First, think about competitive inhibition. You've got another substrate competing for the same enzyme. So what changes? Well, the enzyme suddenly has something else it can bind to, so its affinity for the substrate is reduced. At the same time, if you cram in enough substrate to overwhelm the competition, you can eventually reach Vmax. So in competitive inhibition, Km increases while Vmax remains the same. Look at your V/ graph, and the curve will stretch, because it takes a lot more substrate to get that Km at 1/2 Vmax. Look at your Lineweaver-Burke plot. The y-intercept stays the same because Vmax doesn't change. But Km has gone up, which means that -1/Km has gotten closer to zero, increasing the slope of the line and rotating it on the y-axis.

Now look at noncompetitive inhibition. In noncompetitive inhibition, you have something binding to another site on the enzyme, changing the structure of the binding site, and thus affecting the amount of enzyme that is able to bind substrate. This means that Vmax is reduced. Km, the affinity of the functional enzyme, remains the same, though. Looking at the V/ curve, you simply squish the maximum down. Looking at Lineweaver-Burke, Km is the same, so your x-intercept doesn't move. Vmax is smaller, so 1/Vmax is larger. This means that your line will have a higher slope and rotate on the x axis.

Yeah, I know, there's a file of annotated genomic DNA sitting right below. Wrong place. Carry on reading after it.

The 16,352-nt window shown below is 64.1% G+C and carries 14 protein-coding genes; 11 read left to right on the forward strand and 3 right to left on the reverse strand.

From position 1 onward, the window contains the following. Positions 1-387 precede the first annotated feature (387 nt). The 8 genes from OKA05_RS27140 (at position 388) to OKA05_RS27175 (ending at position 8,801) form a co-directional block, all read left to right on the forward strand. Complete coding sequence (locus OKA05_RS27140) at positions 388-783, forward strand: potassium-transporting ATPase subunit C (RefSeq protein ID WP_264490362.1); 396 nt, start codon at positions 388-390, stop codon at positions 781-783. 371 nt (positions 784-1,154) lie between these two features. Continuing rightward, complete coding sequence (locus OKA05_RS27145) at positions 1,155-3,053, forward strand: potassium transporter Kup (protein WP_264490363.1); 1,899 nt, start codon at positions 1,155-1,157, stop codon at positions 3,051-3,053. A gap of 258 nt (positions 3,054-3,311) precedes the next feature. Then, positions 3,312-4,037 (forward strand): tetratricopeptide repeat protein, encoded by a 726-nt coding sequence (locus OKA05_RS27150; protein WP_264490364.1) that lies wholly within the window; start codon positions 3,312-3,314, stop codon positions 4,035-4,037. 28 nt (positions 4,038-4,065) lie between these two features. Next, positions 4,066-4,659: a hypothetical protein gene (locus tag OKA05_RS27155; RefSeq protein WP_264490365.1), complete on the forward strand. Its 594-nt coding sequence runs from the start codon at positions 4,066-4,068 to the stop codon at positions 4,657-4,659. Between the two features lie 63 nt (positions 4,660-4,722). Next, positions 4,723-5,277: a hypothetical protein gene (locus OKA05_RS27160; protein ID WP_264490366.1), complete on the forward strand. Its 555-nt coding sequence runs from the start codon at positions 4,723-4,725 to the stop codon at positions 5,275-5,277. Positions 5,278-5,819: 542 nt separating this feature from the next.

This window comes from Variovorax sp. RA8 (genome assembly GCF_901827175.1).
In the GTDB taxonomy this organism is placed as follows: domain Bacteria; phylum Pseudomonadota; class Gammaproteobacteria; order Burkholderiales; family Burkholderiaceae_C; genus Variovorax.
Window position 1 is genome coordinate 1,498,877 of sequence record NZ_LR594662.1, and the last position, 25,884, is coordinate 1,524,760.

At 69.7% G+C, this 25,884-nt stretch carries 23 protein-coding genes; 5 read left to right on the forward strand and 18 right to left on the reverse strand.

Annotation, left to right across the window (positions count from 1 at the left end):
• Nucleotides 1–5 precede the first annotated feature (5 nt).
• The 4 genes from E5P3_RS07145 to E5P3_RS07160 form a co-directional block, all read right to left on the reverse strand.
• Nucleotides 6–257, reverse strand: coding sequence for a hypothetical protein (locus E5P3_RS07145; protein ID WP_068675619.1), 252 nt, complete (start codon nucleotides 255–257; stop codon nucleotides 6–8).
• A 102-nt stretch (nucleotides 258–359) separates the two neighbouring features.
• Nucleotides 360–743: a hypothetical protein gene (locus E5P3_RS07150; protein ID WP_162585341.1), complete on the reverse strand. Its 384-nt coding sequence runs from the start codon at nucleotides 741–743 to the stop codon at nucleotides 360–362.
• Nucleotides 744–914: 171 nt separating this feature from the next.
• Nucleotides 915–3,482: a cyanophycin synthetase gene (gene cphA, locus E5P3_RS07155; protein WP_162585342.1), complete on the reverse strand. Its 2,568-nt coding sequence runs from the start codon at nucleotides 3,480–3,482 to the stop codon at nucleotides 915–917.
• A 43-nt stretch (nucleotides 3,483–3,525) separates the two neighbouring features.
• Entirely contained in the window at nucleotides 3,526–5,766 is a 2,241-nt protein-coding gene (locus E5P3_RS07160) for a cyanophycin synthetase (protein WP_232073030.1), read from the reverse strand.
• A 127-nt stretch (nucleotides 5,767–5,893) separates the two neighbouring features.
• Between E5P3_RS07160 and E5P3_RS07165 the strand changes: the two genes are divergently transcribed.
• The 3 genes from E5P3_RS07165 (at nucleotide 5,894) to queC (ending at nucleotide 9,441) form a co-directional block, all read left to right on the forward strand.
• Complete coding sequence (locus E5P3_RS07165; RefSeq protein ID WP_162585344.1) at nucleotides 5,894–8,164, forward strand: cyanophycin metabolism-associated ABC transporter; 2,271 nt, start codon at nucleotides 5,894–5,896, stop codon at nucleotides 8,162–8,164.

There are other conditions possible, but that covers the basics. Oh, and notice I didn't actually mention the Michaelis-Menten equation or the Lineweaver-Burke equation. Questions involving those are memorization w/plug & chug calculation. Understanding what happens on the graphs is much more intuitive.
 

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Cells of the Immune System: derived from the hematopoietic stem cell

1. Lymphoid Lineage